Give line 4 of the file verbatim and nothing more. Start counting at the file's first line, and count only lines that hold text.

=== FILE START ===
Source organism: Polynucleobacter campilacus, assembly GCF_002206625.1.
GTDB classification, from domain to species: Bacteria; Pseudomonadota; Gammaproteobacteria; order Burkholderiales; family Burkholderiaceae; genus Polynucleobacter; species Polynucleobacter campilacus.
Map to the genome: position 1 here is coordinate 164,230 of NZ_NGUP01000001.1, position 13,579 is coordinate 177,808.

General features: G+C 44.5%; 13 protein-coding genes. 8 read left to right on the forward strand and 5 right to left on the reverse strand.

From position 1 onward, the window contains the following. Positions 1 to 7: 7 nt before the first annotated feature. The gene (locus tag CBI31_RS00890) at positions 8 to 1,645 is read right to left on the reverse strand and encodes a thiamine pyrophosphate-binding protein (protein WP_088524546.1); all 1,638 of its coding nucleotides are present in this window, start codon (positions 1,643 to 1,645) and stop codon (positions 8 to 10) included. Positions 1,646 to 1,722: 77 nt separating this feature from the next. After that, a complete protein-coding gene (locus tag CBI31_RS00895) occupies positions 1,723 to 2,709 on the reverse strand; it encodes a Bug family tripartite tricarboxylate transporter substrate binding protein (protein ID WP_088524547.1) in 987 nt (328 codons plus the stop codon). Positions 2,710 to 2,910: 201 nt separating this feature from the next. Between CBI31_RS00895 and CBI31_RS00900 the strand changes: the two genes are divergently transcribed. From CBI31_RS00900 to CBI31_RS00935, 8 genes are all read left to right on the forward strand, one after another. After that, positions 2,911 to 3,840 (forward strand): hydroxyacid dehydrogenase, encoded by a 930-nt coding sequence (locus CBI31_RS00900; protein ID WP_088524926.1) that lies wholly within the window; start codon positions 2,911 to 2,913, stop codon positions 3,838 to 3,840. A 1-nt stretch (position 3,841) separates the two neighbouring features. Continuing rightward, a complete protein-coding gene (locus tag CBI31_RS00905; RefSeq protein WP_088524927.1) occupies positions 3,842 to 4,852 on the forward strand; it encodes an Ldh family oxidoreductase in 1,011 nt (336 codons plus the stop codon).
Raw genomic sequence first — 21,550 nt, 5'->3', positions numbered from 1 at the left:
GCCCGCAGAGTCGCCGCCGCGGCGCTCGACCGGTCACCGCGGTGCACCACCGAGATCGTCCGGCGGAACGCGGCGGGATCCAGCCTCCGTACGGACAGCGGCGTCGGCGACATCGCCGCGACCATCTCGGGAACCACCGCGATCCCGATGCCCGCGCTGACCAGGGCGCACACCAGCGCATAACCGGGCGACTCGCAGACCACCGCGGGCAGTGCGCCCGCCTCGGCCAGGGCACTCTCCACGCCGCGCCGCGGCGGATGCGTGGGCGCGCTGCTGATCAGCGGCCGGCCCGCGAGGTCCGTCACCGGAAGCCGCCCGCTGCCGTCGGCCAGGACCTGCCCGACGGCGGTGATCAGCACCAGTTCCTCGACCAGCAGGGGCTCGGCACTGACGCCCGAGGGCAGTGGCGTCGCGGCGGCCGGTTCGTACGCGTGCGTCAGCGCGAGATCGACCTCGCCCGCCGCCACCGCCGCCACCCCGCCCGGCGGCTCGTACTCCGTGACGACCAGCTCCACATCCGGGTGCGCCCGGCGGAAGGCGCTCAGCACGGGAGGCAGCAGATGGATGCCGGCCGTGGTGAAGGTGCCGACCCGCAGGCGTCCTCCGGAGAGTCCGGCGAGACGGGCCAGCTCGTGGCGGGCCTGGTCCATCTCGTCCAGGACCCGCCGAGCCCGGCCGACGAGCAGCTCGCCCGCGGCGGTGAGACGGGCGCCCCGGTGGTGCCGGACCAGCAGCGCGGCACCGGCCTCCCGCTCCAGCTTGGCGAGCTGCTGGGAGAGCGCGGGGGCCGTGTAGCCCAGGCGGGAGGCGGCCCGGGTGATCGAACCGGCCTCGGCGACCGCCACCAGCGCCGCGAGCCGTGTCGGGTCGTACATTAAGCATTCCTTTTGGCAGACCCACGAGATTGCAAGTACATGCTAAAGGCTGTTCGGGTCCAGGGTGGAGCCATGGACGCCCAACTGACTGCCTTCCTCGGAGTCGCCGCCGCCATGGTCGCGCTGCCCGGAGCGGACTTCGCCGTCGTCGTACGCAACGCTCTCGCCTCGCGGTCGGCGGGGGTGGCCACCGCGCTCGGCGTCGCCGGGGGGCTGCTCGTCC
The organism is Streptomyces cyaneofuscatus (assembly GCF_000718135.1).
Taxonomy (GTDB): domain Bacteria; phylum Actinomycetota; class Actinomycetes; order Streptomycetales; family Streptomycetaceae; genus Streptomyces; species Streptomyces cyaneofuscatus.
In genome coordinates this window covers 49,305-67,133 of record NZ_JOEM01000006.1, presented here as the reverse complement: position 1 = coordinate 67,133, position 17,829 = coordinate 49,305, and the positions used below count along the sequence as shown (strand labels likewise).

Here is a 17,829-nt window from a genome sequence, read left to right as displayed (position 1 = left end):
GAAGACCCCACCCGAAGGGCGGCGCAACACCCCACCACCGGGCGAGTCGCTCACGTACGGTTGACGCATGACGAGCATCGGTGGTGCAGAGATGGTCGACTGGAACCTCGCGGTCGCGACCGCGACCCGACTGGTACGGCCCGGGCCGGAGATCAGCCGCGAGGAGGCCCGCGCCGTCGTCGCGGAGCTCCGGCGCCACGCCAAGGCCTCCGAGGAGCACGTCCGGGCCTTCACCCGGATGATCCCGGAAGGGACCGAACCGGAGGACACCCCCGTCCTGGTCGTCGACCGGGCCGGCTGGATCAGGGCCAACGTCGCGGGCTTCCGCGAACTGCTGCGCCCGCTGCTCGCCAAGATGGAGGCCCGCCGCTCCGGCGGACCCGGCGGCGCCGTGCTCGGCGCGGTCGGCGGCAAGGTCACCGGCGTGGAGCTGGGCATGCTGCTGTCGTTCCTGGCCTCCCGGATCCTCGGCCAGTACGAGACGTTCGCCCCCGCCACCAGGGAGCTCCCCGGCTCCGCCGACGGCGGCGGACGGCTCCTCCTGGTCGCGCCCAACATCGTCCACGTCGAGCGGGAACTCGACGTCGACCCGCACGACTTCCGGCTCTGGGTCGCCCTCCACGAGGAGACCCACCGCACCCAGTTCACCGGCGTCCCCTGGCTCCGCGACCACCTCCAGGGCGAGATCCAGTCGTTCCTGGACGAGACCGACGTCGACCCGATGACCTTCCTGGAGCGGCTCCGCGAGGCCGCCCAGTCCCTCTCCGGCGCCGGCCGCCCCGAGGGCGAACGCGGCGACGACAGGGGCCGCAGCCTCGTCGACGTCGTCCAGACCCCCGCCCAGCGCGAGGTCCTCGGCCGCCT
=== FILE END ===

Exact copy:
General features: G+C 44.5%; 13 protein-coding genes. 8 read left to right on the forward strand and 5 right to left on the reverse strand.